International relations experts and practitioners have tended to frame the responsibility to protect principle (R2P) as a radical departure from a long history of absolutist sovereignty that prevailed following the Peace of Westphalia in the mid-seventeenth century until the 1990s. Luke Glanville’s Sovereignty and the Responsibility to Protect upends this conventional wisdom. Drawing on key historical texts from the early modern era to the age of R2P, Glanville demonstrates that sovereignty has never really implied an unfettered right to persecute local populations. Throughout history, the rights and privileges of sovereignty have entailed varied responsibilities that have changed over time.
After building the case for interpreting sovereignty as a historically contingent and evolving concept over five chapters, the book charts how sovereignty has been legitimised according to particular responsibilities since the early modern era.
The story begins with early modern Europe, where sovereigns were conceived to be responsible for people’s well-being and were deemed accountable to god. The next chapter chronicles the emergence of popular sovereignty in the seventeenth and eighteenth centuries and the evolution of the concept through to the end of World War I. American revolutionaries justified their political struggle on the basis that state authority was vested in the will of the people and the protection of individual rights and liberties, while the French Revolution and the subsequent rise of nationalism in Europe fortified Europe’s commitment to popular sovereignty as the right of nations to self-govern. In this chapter, Glanville highlights how Europe’s embrace of national rights exposed tensions inherent in the idea of popular sovereignty as a commitment to both self-determination and individual rights. On the one hand, European powers increasingly defined popular sovereignty as the right of nations to govern themselves free from external interference while on the other, Europe allowed for humanitarian intervention to protect persecuted peoples outside Europe.
The book then turns to the stark contrast between how conceptions of responsibility affected sovereign rights and state conduct within Europe versus Europe’s relations with the non-European world. Whereas the European society of states increasingly committed to uphold non-interference within Europe as an expression of the responsibility to respect popular will and uphold national rights, European powers invoked the ‘standard of civilization’ to justify intervention and occupation outside of Europe.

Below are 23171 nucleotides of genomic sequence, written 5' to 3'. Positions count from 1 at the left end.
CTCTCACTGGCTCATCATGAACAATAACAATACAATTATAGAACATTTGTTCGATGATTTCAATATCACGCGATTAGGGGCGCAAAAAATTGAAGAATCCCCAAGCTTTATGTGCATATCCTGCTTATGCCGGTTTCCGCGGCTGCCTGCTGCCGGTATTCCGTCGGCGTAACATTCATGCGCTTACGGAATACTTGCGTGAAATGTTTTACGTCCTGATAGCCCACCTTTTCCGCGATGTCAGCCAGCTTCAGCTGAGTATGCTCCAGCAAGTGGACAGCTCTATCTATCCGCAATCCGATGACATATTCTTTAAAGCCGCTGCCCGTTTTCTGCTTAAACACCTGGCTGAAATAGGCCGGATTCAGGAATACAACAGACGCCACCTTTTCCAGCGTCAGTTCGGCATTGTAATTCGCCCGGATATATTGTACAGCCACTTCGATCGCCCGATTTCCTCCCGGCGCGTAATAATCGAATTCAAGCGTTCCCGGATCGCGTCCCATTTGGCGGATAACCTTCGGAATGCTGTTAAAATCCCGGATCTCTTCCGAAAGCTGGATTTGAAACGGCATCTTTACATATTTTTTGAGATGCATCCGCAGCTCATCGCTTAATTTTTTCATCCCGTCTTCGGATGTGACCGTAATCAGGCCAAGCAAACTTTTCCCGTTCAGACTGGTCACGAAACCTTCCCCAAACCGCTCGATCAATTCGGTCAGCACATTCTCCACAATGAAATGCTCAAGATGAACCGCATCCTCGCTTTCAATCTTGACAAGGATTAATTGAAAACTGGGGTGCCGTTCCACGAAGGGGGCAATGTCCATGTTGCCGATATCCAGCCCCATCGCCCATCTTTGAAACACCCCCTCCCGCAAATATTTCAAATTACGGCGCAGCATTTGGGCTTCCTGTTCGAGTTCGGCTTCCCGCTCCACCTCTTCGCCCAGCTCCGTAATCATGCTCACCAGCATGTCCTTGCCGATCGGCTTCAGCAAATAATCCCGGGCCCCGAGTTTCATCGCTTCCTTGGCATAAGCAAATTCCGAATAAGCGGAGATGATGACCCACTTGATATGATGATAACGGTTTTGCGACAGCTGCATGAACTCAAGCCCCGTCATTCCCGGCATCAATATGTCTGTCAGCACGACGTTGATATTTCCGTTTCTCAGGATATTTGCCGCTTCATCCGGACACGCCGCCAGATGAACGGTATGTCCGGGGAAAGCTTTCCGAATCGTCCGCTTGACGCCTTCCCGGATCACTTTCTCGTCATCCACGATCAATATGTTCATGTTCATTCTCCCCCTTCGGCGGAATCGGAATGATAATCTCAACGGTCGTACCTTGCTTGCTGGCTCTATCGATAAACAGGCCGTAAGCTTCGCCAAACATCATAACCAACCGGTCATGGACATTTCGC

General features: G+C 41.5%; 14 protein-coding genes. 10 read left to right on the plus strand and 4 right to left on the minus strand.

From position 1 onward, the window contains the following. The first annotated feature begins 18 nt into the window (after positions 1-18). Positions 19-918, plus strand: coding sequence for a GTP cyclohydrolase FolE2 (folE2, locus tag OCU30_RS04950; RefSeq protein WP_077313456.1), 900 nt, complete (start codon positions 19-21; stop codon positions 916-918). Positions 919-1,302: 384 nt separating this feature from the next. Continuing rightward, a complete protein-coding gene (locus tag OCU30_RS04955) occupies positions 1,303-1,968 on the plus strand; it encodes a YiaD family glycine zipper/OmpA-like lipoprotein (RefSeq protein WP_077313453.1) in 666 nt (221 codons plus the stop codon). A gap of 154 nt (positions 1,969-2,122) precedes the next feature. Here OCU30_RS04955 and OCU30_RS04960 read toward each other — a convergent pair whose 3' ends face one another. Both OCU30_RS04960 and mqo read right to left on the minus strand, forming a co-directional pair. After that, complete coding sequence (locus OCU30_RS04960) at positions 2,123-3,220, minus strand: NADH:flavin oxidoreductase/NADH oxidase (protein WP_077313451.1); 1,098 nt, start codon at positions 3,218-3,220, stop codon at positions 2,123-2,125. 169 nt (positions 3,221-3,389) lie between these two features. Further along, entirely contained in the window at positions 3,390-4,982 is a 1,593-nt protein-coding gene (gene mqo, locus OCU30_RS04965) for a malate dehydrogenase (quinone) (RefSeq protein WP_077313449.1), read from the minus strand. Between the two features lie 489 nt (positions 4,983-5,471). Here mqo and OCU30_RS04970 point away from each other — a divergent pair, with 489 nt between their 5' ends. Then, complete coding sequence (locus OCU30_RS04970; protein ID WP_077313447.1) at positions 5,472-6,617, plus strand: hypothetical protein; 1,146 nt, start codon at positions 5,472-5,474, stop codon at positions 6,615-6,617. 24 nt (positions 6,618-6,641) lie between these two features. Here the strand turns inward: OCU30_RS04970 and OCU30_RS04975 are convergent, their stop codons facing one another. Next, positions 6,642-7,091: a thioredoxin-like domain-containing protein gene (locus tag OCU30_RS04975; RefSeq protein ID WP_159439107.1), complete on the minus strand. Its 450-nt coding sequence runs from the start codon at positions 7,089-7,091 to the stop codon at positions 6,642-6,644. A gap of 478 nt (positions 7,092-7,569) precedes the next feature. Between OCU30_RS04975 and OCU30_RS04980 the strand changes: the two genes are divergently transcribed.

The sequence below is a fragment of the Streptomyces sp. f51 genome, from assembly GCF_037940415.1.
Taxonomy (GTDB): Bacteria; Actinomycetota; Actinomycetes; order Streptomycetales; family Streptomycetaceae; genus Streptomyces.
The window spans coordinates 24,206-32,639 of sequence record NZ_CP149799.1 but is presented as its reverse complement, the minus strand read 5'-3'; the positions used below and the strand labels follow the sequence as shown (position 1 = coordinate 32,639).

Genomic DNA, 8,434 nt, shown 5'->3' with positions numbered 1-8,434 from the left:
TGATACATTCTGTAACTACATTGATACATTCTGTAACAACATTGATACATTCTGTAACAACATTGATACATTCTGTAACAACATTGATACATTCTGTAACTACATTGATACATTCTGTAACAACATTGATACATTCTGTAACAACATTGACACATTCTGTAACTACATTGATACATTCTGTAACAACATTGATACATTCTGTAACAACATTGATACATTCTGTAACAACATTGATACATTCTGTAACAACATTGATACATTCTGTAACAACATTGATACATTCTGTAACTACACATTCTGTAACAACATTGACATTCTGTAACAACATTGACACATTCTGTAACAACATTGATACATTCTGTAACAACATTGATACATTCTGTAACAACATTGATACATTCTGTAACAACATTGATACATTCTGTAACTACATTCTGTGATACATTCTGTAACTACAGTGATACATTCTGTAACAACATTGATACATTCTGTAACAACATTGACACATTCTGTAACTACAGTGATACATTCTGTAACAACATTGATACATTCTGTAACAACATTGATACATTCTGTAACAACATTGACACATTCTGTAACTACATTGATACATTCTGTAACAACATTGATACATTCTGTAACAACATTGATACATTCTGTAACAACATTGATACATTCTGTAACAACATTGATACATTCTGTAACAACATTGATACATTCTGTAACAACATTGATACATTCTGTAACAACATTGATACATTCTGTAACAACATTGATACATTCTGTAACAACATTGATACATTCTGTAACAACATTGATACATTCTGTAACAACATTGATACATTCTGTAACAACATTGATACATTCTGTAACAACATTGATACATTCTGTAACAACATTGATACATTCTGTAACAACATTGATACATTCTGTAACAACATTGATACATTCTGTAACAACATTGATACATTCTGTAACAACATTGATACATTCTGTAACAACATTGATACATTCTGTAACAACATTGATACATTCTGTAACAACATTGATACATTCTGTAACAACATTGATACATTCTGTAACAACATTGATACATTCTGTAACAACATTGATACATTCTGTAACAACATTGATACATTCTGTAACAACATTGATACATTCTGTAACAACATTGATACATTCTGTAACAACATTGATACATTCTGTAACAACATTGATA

It was only after the founding of the United Nations and during the process of decolonisation in the decades thereafter that sovereignty became firmly associated with the right to non-interference. Even then, the next chapter argues, this right to exclusive domestic jurisdiction evolved in tension with the burgeoning international human rights regime.
Glanville’s history ends with the international community’s endorsement of R2P. Linking R2P to the rich history that the book surveyed, Glanville argues that R2P does not represent a seismic shift from sovereign absolutism to accountability but is rather part of a long history of thought and practice that has legitimised the authority to govern according to sovereign responsibilities. Glanville flags that what is new about R2P is the international responsibility to protect, which he has explored in his more recent work.
This book offers an insightful and compelling corrective to the dominant discourse on sovereignty in international relations literature and much food for thought for R2P critics and advocates alike. Glanville’s account reminds us that some of the same ideas that underpin R2P are all too familiar to states and societies that suffered under colonial empires and cautions that R2P advocates must grapple with this legacy and draw lessons from the hubris of history where supposedly liberal principles justified illiberal practices. At the same time, this book reminds sceptics of the major differences between R2P and European imperialism and that R2P is part of a much deeper and more diverse historical lineage than imperial conquest.
Although this book is concerned with documenting rather than prescribing and is therefore agnostic on whether sovereignty ought to entail responsibilities, there is some reassurance in the history Glanville unveils that discredits the idea that until quite recently the right to rule was a license to kill.
Luke Glanville, Sovereignty and the Responsibility to Protect: A New History, The University of Chicago Press Books, 2014.
Dr Sarah Teitt is the deputy director of the Asia Pacific Centre, School of Political Science and International Studies, University of Queensland